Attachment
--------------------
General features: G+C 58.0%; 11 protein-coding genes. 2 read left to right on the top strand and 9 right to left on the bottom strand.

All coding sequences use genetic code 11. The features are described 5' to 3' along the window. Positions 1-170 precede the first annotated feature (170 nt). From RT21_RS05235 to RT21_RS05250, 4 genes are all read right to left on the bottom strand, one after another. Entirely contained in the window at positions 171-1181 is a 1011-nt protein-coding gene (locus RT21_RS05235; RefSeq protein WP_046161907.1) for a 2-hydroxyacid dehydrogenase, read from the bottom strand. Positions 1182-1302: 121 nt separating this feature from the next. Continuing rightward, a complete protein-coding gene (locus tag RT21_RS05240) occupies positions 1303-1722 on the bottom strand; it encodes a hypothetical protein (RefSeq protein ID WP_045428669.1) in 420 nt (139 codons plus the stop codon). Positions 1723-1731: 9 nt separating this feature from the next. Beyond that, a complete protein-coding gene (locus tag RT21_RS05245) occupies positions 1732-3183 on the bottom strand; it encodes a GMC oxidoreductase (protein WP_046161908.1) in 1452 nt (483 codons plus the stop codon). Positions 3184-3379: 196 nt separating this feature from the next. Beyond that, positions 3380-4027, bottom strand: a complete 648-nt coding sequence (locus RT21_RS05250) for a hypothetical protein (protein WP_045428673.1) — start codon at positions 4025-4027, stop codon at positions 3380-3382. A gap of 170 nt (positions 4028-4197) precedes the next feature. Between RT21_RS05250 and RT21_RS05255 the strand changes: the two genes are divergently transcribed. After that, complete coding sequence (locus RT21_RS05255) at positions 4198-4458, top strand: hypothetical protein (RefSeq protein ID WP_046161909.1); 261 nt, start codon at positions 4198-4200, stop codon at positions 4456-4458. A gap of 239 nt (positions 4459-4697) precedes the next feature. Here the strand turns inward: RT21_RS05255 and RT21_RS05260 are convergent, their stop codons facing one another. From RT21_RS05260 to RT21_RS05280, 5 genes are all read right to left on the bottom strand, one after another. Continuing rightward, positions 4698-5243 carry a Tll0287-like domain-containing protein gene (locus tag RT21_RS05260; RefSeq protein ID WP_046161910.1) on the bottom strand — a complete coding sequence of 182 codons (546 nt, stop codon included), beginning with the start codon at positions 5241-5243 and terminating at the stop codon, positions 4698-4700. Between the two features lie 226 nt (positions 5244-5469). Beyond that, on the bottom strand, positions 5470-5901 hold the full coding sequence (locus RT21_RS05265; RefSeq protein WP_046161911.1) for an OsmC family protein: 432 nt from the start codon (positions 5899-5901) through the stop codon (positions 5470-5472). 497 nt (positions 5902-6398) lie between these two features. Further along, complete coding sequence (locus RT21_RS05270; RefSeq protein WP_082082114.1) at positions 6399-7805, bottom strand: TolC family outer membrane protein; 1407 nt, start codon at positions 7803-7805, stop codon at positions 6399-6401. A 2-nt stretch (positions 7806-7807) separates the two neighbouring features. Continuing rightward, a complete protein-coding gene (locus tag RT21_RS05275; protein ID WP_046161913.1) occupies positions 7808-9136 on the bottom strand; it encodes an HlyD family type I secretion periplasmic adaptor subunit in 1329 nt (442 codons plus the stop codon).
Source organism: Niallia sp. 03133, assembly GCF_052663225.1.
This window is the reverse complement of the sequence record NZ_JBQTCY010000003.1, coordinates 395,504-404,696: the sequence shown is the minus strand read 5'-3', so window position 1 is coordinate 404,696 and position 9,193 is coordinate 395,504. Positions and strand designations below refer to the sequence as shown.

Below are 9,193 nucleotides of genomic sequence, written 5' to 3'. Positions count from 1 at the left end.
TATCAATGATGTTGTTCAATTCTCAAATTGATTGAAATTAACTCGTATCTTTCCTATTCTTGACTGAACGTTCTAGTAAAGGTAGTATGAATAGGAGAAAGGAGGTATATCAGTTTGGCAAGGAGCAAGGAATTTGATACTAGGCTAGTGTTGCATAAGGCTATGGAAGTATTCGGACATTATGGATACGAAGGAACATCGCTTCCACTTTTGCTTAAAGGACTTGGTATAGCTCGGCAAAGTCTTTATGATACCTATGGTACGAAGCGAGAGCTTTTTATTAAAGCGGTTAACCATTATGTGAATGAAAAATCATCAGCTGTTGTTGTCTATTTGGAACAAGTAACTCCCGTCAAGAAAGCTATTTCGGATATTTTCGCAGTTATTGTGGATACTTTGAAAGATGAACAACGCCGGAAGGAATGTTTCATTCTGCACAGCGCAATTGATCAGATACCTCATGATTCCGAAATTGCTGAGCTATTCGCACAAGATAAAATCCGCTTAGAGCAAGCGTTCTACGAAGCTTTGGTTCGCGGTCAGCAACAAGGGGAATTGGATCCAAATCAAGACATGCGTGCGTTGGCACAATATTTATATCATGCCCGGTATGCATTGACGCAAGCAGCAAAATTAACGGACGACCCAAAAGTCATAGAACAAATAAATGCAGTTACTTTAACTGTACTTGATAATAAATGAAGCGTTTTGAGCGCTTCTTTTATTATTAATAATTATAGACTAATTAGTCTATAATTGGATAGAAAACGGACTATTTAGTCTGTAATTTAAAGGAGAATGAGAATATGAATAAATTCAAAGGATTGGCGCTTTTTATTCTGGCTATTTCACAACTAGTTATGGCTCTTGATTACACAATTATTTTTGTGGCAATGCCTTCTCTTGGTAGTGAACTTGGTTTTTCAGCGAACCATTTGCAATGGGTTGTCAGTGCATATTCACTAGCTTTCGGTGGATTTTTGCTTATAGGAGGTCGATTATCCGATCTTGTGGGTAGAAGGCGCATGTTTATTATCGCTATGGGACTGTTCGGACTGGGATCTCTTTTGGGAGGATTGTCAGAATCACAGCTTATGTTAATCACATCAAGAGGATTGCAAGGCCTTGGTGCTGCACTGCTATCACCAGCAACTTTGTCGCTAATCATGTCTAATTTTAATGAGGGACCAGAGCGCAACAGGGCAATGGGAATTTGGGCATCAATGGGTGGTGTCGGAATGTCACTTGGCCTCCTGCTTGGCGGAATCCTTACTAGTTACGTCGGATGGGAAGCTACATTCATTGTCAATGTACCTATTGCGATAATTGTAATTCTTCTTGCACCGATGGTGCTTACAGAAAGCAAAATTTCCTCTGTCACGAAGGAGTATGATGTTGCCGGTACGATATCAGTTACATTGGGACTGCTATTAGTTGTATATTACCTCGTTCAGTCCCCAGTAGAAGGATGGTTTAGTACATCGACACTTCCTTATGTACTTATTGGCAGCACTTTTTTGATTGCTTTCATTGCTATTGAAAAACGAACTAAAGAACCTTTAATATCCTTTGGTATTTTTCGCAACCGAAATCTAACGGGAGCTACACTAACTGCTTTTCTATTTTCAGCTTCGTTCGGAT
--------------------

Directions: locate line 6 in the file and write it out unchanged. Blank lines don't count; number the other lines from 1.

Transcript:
TATCAATGATGTTGTTCAATTCTCAAATTGATTGAAATTAACTCGTATCTTTCCTATTCTTGACTGAACGTTCTAGTAAAGGTAGTATGAATAGGAGAAAGGAGGTATATCAGTTTGGCAAGGAGCAAGGAATTTGATACTAGGCTAGTGTTGCATAAGGCTATGGAAGTATTCGGACATTATGGATACGAAGGAACATCGCTTCCACTTTTGCTTAAAGGACTTGGTATAGCTCGGCAAAGTCTTTATGATACCTATGGTACGAAGCGAGAGCTTTTTATTAAAGCGGTTAACCATTATGTGAATGAAAAATCATCAGCTGTTGTTGTCTATTTGGAACAAGTAACTCCCGTCAAGAAAGCTATTTCGGATATTTTCGCAGTTATTGTGGATACTTTGAAAGATGAACAACGCCGGAAGGAATGTTTCATTCTGCACAGCGCAATTGATCAGATACCTCATGATTCCGAAATTGCTGAGCTATTCGCACAAGATAAAATCCGCTTAGAGCAAGCGTTCTACGAAGCTTTGGTTCGCGGTCAGCAACAAGGGGAATTGGATCCAAATCAAGACATGCGTGCGTTGGCACAATATTTATATCATGCCCGGTATGCATTGACGCAAGCAGCAAAATTAACGGACGACCCAAAAGTCATAGAACAAATAAATGCAGTTACTTTAACTGTACTTGATAATAAATGAAGCGTTTTGAGCGCTTCTTTTATTATTAATAATTATAGACTAATTAGTCTATAATTGGATAGAAAACGGACTATTTAGTCTGTAATTTAAAGGAGAATGAGAATATGAATAAATTCAAAGGATTGGCGCTTTTTATTCTGGCTATTTCACAACTAGTTATGGCTCTTGATTACACAATTATTTTTGTGGCAATGCCTTCTCTTGGTAGTGAACTTGGTTTTTCAGCGAACCATTTGCAATGGGTTGTCAGTGCATATTCACTAGCTTTCGGTGGATTTTTGCTTATAGGAGGTCGATTATCCGATCTTGTGGGTAGAAGGCGCATGTTTATTATCGCTATGGGACTGTTCGGACTGGGATCTCTTTTGGGAGGATTGTCAGAATCACAGCTTATGTTAATCACATCAAGAGGATTGCAAGGCCTTGGTGCTGCACTGCTATCACCAGCAACTTTGTCGCTAATCATGTCTAATTTTAATGAGGGACCAGAGCGCAACAGGGCAATGGGAATTTGGGCATCAATGGGTGGTGTCGGAATGTCACTTGGCCTCCTGCTTGGCGGAATCCTTACTAGTTACGTCGGATGGGAAGCTACATTCATTGTCAATGTACCTATTGCGATAATTGTAATTCTTCTTGCACCGATGGTGCTTACAGAAAGCAAAATTTCCTCTGTCACGAAGGAGTATGATGTTGCCGGTACGATATCAGTTACATTGGGACTGCTATTAGTTGTATATTACCTCGTTCAGTCCCCAGTAGAAGGATGGTTTAGTACATCGACACTTCCTTATGTACTTATTGGCAGCACTTTTTTGATTGCTTTCATTGCTATTGAAAAACGAACTAAAGAACCTTTAATATCCTTTGGTATTTTTCGCAACCGAAATCTAACGGGAGCTACACTAACTGCTTTTCTATTTTCAGCTTCGTTCGGAT